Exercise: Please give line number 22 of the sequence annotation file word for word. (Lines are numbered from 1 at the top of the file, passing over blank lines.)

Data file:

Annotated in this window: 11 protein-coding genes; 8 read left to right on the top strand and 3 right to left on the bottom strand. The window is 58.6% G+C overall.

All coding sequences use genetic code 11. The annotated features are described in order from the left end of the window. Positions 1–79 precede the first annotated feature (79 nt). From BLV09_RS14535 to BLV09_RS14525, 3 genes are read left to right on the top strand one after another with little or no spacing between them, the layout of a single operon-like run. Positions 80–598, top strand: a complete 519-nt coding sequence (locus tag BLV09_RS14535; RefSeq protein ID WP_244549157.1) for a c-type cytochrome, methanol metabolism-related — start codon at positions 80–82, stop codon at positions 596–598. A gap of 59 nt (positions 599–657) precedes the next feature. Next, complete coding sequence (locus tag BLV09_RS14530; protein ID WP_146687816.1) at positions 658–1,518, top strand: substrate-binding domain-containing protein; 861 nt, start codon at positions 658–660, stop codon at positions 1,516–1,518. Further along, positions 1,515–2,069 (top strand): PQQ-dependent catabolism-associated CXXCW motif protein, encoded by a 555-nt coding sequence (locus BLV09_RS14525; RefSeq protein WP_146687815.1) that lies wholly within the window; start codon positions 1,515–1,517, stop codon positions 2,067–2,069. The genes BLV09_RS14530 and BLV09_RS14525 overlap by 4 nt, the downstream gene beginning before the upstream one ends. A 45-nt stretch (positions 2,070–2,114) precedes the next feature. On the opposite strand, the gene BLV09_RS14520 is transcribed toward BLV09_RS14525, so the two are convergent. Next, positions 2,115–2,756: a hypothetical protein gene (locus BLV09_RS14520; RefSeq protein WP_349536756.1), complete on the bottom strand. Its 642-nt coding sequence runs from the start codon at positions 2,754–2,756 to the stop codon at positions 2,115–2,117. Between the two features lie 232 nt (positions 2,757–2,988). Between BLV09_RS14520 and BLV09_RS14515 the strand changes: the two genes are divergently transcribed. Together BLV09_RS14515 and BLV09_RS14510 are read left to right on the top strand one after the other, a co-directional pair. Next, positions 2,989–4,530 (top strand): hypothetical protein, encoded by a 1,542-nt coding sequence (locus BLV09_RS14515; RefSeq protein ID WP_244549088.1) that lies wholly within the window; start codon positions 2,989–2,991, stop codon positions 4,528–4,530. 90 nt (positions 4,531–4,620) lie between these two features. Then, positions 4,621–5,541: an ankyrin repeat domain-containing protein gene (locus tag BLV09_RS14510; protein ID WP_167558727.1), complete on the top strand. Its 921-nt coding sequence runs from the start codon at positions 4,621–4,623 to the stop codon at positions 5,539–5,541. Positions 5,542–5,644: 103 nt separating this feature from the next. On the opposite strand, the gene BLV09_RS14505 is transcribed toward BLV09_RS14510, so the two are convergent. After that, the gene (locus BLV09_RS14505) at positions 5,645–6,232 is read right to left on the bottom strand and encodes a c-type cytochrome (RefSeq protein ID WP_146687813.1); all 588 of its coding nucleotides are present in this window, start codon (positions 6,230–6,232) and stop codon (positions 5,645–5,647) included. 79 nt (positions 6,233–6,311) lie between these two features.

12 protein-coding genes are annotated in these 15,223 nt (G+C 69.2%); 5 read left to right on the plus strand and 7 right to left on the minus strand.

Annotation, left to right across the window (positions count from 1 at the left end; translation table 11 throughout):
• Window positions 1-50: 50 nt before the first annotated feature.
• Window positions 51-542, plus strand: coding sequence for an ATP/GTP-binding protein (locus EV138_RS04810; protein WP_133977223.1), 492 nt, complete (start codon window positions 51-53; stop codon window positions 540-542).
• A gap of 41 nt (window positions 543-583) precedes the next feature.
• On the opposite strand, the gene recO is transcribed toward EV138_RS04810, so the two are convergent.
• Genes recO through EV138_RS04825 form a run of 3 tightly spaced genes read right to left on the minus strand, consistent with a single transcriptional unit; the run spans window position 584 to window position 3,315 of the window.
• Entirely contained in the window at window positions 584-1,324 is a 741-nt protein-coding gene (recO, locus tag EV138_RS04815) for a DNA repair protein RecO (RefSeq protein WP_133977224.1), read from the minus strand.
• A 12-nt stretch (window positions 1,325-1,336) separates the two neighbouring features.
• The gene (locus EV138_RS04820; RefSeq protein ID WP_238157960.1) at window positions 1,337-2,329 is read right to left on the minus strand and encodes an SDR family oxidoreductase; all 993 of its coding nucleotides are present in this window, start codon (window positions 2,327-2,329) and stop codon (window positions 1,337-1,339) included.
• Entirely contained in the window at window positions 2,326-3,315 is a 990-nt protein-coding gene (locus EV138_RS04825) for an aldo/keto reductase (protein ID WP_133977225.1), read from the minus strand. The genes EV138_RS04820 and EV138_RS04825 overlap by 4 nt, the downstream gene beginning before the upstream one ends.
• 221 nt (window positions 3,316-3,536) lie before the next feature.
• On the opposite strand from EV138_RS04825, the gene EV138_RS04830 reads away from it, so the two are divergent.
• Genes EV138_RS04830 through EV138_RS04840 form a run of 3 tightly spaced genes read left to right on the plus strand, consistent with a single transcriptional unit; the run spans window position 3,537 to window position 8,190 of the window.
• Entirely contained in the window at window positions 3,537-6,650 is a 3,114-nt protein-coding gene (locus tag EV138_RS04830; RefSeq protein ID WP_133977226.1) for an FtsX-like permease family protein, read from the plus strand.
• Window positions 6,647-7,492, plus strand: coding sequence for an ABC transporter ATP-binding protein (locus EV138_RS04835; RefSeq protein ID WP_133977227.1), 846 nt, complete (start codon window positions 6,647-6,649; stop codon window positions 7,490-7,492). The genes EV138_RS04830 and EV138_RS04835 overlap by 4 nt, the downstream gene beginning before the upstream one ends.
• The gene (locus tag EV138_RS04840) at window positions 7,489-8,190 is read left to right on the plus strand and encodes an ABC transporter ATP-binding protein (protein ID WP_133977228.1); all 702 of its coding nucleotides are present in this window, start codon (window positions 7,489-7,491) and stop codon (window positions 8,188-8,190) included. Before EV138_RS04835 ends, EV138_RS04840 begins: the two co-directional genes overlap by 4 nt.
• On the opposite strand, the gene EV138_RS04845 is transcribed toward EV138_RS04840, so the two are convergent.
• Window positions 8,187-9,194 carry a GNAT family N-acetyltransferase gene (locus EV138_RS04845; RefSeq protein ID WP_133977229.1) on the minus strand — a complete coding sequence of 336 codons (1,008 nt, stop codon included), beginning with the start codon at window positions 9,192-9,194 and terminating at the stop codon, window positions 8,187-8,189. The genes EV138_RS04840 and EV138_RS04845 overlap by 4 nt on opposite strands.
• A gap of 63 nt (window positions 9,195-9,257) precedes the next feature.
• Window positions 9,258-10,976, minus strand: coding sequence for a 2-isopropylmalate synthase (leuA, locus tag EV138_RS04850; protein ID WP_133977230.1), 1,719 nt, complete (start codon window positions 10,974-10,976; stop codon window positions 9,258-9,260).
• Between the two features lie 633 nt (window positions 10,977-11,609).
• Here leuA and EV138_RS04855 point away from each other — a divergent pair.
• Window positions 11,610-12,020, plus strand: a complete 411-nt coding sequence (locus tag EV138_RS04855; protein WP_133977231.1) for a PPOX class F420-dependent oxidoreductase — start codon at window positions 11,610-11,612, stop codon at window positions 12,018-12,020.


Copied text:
• A gap of 63 nt (window positions 9,195-9,257) precedes the next feature.